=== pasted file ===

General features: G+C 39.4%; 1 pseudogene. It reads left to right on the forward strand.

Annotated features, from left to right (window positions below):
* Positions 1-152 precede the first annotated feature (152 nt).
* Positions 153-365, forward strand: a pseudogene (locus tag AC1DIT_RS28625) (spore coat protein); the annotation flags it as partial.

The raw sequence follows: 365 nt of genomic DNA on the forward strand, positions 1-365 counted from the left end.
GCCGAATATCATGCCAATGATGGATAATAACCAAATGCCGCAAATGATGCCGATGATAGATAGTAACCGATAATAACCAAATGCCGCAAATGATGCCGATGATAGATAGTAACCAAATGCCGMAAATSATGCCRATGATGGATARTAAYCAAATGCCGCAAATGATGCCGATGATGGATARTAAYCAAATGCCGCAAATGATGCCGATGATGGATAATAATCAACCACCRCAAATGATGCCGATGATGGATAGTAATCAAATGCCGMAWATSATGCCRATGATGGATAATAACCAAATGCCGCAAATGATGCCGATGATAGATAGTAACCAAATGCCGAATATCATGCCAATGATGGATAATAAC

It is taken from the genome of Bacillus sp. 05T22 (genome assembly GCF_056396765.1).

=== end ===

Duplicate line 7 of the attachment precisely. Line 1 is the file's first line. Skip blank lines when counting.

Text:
It is taken from the genome of Bacillus sp. 05T22 (genome assembly GCF_056396765.1).